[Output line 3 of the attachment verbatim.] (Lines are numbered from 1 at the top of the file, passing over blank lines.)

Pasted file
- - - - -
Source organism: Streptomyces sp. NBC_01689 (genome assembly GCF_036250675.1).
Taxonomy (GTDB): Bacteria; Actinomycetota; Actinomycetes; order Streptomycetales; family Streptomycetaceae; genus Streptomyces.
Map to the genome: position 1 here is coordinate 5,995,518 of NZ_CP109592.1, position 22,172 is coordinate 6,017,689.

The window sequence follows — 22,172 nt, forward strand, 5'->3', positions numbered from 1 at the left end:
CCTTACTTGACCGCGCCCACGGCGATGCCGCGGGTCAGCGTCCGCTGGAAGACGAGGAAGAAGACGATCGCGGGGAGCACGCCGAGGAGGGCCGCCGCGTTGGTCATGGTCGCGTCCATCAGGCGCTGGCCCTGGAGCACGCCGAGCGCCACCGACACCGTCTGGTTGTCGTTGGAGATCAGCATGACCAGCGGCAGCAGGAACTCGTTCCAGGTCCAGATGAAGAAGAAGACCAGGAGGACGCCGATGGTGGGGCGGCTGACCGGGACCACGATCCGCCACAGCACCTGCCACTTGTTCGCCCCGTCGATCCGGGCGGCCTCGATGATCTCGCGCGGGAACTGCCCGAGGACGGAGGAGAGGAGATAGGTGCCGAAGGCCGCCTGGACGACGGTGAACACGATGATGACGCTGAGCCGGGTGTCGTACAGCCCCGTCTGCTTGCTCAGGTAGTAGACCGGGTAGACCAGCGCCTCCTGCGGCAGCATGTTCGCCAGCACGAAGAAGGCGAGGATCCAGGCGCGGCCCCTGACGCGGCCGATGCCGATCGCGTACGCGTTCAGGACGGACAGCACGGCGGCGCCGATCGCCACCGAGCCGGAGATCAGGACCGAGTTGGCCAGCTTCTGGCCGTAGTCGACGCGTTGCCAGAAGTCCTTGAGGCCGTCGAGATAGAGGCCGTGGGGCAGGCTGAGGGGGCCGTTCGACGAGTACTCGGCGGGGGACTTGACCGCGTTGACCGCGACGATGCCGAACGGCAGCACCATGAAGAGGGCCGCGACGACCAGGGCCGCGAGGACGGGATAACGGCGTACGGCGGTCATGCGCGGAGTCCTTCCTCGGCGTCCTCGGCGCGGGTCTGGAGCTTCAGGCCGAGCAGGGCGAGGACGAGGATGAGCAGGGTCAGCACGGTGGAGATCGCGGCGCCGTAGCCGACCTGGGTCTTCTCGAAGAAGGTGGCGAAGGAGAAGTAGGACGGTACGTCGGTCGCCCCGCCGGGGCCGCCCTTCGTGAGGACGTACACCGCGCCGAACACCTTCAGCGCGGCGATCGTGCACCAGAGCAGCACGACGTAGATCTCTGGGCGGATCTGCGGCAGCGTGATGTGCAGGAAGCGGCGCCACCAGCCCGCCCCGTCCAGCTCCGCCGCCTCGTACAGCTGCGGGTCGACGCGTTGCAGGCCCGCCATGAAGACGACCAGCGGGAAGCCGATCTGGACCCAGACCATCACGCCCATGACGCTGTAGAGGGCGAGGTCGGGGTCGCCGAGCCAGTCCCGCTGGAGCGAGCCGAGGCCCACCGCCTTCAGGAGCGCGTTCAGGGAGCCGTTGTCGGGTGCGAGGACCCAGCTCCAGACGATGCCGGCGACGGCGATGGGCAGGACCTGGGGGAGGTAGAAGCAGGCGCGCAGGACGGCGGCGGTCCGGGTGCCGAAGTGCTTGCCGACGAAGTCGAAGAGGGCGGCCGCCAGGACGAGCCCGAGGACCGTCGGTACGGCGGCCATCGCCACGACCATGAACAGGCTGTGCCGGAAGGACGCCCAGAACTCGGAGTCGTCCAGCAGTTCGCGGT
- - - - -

Map to the genome: position 1 here is coordinate 5,995,518 of NZ_CP109592.1, position 22,172 is coordinate 6,017,689.